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Probability and Permutations

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Error Control Codes

Credit: Laura Guerin
Source: CK-12 Foundation
License: CC BY-NC 3.0

Have you ever experienced a dropped cellular call? How about distorted audio? All our electronic information is transformed into bits and bytes. But did you know that a large portion of these bits get lost and distorted when they’re sent between devices? If it wasn’t for some strong error detection and recovery codes, we wouldn’t have the wireless systems that we have today.

Why It Matters

The wireless interface distorts the signals that carry all the bits that make up your conversations, messages, and everything else that you upload or download. If bits have errors, your information can be misinterpreted. These bits therefore are encoded with error protection capabilities. For example, let’s assume that on average, 1 out of every 10 bits that are sent is erroneous (the bit ‘1’ turns into ‘0’ or the ‘0’ into a ‘1’). The probability that a certain bit has an error is therefore \frac{1}{10}=0.1. This is called the bit error rate (BER). How do you improve the reliability of your bits? How do you correct, or at least detect, an error?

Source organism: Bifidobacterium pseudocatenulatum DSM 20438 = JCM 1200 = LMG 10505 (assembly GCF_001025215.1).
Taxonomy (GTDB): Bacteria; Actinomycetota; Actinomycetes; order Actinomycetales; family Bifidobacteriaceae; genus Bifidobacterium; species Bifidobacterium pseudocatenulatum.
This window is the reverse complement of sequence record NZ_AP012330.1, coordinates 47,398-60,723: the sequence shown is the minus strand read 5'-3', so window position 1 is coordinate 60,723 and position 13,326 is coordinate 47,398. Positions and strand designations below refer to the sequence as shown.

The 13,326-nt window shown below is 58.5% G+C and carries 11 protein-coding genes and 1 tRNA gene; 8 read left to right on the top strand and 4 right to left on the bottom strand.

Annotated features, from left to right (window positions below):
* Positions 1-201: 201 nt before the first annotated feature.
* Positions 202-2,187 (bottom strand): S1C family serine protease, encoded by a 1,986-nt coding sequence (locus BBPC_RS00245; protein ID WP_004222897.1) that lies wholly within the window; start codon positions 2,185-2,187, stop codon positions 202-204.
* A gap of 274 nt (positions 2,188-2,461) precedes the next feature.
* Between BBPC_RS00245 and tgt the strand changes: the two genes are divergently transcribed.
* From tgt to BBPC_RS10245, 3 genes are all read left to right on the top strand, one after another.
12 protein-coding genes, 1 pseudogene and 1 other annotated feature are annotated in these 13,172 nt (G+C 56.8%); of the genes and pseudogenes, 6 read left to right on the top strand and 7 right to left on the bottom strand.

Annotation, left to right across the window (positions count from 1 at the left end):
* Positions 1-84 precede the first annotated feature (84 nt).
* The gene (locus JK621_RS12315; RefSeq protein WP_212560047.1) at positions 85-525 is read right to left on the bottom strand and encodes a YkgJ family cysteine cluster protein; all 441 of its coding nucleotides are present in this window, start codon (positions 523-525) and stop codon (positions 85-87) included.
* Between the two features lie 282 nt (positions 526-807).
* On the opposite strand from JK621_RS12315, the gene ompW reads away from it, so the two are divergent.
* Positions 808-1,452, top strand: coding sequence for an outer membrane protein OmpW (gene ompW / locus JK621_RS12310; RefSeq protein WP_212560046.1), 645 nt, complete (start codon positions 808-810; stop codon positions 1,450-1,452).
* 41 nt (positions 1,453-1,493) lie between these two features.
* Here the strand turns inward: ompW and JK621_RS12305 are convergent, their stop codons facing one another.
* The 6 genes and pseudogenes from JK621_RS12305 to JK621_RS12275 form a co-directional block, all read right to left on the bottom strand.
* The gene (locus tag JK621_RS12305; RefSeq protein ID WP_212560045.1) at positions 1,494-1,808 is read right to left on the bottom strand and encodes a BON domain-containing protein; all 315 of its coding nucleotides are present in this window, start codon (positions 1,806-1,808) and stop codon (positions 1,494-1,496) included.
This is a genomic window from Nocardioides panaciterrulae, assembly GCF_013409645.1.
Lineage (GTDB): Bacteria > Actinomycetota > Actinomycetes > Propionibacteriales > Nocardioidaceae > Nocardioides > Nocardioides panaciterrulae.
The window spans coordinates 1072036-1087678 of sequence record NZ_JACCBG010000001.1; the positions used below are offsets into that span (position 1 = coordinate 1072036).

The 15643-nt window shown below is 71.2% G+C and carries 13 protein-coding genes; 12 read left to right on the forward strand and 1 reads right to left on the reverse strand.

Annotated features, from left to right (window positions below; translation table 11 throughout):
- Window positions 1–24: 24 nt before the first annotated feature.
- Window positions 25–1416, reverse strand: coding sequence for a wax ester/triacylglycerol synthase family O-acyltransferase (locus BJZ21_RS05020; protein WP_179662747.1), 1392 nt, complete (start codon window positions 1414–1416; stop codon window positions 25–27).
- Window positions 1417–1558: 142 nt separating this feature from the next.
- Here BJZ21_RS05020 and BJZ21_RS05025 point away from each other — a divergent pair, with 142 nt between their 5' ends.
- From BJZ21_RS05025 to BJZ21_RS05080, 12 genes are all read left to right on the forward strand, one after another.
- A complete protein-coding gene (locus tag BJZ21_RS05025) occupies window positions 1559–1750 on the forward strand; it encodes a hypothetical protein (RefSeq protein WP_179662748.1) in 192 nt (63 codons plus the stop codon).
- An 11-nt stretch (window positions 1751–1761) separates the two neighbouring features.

Credit: Brett Jordan
Source: http://www.flickr.com/photos/x1brett/6665955101/
License: CC BY-NC 3.0

Try this. For every bit that you need to send, send it three times instead of once. So when you need to send ‘1’, you actually send ‘111’. If the receiver at the other end receives a ‘111’, that′s great. But if there is a 1-bit error, and the receiver receives ‘110’ or ‘101’ or ‘011’, it can still assume that ‘1’ was the correct bit. The receiver will wrongly interpret the message as a ‘0’ only if it receives any of these: {000, 001, 010, 100}. The probability of an erroneous interpretation (the BER) becomes 0.028, which is lower than 0.1. This is an example of a repetition code.

The error control codes used in reality are much more complex than this. Nevertheless, another simple method is to use parity bits.

See for yourself: http://en.wikipedia.org/wiki/Parity_bit

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Show how the coded BER is 0.028 for the repetition code described above.

Image Attributions

  1. [1]^ Credit: Laura Guerin; Source: CK-12 Foundation; License: CC BY-NC 3.0
  2. [2]^ Credit: Brett Jordan; Source: http://www.flickr.com/photos/x1brett/6665955101/; License: CC BY-NC 3.0

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